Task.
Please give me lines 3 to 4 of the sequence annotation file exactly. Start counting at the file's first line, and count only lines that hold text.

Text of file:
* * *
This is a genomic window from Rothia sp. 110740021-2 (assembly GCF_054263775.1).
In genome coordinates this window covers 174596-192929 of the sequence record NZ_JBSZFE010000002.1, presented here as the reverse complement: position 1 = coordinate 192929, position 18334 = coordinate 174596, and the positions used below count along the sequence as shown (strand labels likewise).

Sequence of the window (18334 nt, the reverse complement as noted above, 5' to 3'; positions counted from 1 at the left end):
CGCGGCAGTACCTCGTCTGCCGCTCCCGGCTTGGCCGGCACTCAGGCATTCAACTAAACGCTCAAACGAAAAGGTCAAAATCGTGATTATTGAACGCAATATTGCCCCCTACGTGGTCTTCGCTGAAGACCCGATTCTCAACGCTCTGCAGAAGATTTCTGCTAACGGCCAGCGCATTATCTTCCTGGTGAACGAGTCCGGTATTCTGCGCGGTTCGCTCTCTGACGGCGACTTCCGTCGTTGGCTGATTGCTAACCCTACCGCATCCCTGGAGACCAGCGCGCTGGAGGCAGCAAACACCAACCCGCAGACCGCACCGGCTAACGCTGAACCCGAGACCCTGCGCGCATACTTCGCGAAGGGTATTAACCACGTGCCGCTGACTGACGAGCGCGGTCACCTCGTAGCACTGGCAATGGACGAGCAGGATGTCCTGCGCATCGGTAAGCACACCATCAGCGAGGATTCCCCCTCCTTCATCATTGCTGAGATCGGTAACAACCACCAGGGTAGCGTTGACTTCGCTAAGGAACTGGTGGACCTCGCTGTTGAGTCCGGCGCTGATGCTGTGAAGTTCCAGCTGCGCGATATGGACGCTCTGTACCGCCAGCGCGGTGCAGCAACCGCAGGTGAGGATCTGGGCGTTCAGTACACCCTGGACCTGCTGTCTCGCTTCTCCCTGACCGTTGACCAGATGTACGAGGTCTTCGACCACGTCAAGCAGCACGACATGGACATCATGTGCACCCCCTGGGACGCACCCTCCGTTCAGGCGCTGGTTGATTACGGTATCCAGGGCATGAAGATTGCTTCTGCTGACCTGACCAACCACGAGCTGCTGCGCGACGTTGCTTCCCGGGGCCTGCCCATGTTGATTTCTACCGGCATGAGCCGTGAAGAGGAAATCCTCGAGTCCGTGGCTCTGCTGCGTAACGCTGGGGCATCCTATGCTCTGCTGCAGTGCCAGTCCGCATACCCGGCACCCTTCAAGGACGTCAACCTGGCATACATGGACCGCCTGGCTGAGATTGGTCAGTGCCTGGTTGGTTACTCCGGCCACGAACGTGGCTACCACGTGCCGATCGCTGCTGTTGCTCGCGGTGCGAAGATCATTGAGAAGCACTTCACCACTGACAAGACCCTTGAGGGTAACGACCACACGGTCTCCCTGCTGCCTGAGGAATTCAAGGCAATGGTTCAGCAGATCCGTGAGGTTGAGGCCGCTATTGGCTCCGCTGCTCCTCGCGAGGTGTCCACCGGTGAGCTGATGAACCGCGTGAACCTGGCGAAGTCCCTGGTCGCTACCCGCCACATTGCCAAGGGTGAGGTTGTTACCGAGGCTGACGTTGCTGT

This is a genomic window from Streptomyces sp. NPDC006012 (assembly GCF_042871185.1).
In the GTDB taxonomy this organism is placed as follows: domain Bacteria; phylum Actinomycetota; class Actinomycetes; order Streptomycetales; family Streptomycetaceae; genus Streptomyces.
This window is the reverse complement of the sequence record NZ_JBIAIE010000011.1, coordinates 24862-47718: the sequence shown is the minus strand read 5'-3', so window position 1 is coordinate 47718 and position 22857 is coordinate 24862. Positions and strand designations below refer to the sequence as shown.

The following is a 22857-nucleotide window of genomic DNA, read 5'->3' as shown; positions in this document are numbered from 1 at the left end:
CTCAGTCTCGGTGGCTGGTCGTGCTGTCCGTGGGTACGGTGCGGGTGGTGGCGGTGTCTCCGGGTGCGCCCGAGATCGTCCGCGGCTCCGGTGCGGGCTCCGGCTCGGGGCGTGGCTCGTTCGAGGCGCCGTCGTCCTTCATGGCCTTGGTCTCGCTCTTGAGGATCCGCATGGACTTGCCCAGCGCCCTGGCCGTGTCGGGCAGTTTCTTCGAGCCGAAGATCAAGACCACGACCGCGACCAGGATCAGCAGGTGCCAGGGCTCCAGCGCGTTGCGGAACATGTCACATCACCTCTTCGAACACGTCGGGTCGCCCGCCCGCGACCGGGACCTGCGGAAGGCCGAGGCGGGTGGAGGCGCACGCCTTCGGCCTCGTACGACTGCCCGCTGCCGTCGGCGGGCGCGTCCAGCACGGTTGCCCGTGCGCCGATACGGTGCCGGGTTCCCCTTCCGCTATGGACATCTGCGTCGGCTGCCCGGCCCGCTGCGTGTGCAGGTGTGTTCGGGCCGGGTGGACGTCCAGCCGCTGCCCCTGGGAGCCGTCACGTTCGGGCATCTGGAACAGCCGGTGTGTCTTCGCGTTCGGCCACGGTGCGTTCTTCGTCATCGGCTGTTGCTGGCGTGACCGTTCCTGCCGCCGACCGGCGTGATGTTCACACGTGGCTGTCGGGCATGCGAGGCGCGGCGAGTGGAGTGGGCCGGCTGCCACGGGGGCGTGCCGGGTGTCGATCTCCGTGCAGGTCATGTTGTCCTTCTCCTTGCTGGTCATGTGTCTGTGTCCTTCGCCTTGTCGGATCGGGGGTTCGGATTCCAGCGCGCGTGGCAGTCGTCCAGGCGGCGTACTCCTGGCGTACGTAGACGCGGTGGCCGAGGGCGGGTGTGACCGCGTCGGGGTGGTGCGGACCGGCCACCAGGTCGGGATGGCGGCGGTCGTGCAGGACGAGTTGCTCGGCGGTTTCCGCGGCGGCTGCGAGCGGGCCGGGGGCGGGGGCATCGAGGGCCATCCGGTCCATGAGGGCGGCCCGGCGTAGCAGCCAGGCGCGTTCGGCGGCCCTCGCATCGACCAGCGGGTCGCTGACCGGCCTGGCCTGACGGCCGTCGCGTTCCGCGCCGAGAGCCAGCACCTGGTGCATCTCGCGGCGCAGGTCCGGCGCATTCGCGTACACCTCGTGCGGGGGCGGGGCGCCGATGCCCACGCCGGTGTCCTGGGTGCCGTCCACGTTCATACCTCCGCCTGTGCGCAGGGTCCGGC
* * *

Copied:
Sequence of the window (18334 nt, the reverse complement as noted above, 5' to 3'; positions counted from 1 at the left end):
CGCGGCAGTACCTCGTCTGCCGCTCCCGGCTTGGCCGGCACTCAGGCATTCAACTAAACGCTCAAACGAAAAGGTCAAAATCGTGATTATTGAACGCAATATTGCCCCCTACGTGGTCTTCGCTGAAGACCCGATTCTCAACGCTCTGCAGAAGATTTCTGCTAACGGCCAGCGCATTATCTTCCTGGTGAACGAGTCCGGTATTCTGCGCGGTTCGCTCTCTGACGGCGACTTCCGTCGTTGGCTGATTGCTAACCCTACCGCATCCCTGGAGACCAGCGCGCTGGAGGCAGCAAACACCAACCCGCAGACCGCACCGGCTAACGCTGAACCCGAGACCCTGCGCGCATACTTCGCGAAGGGTATTAACCACGTGCCGCTGACTGACGAGCGCGGTCACCTCGTAGCACTGGCAATGGACGAGCAGGATGTCCTGCGCATCGGTAAGCACACCATCAGCGAGGATTCCCCCTCCTTCATCATTGCTGAGATCGGTAACAACCACCAGGGTAGCGTTGACTTCGCTAAGGAACTGGTGGACCTCGCTGTTGAGTCCGGCGCTGATGCTGTGAAGTTCCAGCTGCGCGATATGGACGCTCTGTACCGCCAGCGCGGTGCAGCAACCGCAGGTGAGGATCTGGGCGTTCAGTACACCCTGGACCTGCTGTCTCGCTTCTCCCTGACCGTTGACCAGATGTACGAGGTCTTCGACCACGTCAAGCAGCACGACATGGACATCATGTGCACCCCCTGGGACGCACCCTCCGTTCAGGCGCTGGTTGATTACGGTATCCAGGGCATGAAGATTGCTTCTGCTGACCTGACCAACCACGAGCTGCTGCGCGACGTTGCTTCCCGGGGCCTGCCCATGTTGATTTCTACCGGCATGAGCCGTGAAGAGGAAATCCTCGAGTCCGTGGCTCTGCTGCGTAACGCTGGGGCATCCTATGCTCTGCTGCAGTGCCAGTCCGCATACCCGGCACCCTTCAAGGACGTCAACCTGGCATACATGGACCGCCTGGCTGAGATTGGTCAGTGCCTGGTTGGTTACTCCGGCCACGAACGTGGCTACCACGTGCCGATCGCTGCTGTTGCTCGCGGTGCGAAGATCATTGAGAAGCACTTCACCACTGACAAGACCCTTGAGGGTAACGACCACACGGTCTCCCTGCTGCCTGAGGAATTCAAGGCAATGGTTCAGCAGATCCGTGAGGTTGAGGCCGCTATTGGCTCCGCTGCTCCTCGCGAGGTGTCCACCGGTGAGCTGATGAACCGCGTGAACCTGGCGAAGTCCCTGGTCGCTACCCGCCACATTGCCAAGGGTGAGGTTGTTACCGAGGCTGACGTTGCTGT